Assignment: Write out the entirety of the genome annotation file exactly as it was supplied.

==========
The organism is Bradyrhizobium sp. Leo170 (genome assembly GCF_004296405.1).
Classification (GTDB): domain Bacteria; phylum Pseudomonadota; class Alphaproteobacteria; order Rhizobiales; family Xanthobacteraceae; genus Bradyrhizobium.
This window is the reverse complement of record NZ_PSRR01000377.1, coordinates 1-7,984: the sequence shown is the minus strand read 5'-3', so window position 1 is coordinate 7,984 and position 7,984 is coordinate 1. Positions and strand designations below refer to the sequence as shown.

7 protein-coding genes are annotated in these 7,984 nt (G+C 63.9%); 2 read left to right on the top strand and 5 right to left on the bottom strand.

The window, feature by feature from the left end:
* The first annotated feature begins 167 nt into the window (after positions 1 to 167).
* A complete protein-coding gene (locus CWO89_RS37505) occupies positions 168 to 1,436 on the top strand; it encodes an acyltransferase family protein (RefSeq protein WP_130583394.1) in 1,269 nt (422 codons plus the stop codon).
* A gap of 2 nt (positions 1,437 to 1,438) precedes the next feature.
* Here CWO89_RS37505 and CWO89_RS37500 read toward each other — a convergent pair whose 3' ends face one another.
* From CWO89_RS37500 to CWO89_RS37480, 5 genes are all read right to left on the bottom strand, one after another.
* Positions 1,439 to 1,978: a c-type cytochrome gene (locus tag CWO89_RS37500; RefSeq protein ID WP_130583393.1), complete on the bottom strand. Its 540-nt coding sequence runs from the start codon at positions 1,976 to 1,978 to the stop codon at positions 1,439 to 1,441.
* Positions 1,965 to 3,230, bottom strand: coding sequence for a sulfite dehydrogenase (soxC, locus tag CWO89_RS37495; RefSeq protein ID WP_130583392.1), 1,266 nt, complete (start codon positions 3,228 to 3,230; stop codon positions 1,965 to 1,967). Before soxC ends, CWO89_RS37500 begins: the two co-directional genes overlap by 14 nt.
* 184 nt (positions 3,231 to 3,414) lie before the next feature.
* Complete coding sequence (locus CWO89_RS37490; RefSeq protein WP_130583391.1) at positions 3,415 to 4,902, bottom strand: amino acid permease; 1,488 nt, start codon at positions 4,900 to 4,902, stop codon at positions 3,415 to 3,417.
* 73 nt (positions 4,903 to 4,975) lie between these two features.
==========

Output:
The organism is Bradyrhizobium sp. Leo170 (genome assembly GCF_004296405.1).
Classification (GTDB): domain Bacteria; phylum Pseudomonadota; class Alphaproteobacteria; order Rhizobiales; family Xanthobacteraceae; genus Bradyrhizobium.
This window is the reverse complement of record NZ_PSRR01000377.1, coordinates 1-7,984: the sequence shown is the minus strand read 5'-3', so window position 1 is coordinate 7,984 and position 7,984 is coordinate 1. Positions and strand designations below refer to the sequence as shown.

7 protein-coding genes are annotated in these 7,984 nt (G+C 63.9%); 2 read left to right on the top strand and 5 right to left on the bottom strand.

The window, feature by feature from the left end:
* The first annotated feature begins 167 nt into the window (after positions 1 to 167).
* A complete protein-coding gene (locus CWO89_RS37505) occupies positions 168 to 1,436 on the top strand; it encodes an acyltransferase family protein (RefSeq protein WP_130583394.1) in 1,269 nt (422 codons plus the stop codon).
* A gap of 2 nt (positions 1,437 to 1,438) precedes the next feature.
* Here CWO89_RS37505 and CWO89_RS37500 read toward each other — a convergent pair whose 3' ends face one another.
* From CWO89_RS37500 to CWO89_RS37480, 5 genes are all read right to left on the bottom strand, one after another.
* Positions 1,439 to 1,978: a c-type cytochrome gene (locus tag CWO89_RS37500; RefSeq protein ID WP_130583393.1), complete on the bottom strand. Its 540-nt coding sequence runs from the start codon at positions 1,976 to 1,978 to the stop codon at positions 1,439 to 1,441.
* Positions 1,965 to 3,230, bottom strand: coding sequence for a sulfite dehydrogenase (soxC, locus tag CWO89_RS37495; RefSeq protein ID WP_130583392.1), 1,266 nt, complete (start codon positions 3,228 to 3,230; stop codon positions 1,965 to 1,967). Before soxC ends, CWO89_RS37500 begins: the two co-directional genes overlap by 14 nt.
* 184 nt (positions 3,231 to 3,414) lie before the next feature.
* Complete coding sequence (locus CWO89_RS37490; RefSeq protein WP_130583391.1) at positions 3,415 to 4,902, bottom strand: amino acid permease; 1,488 nt, start codon at positions 4,900 to 4,902, stop codon at positions 3,415 to 3,417.
* 73 nt (positions 4,903 to 4,975) lie between these two features.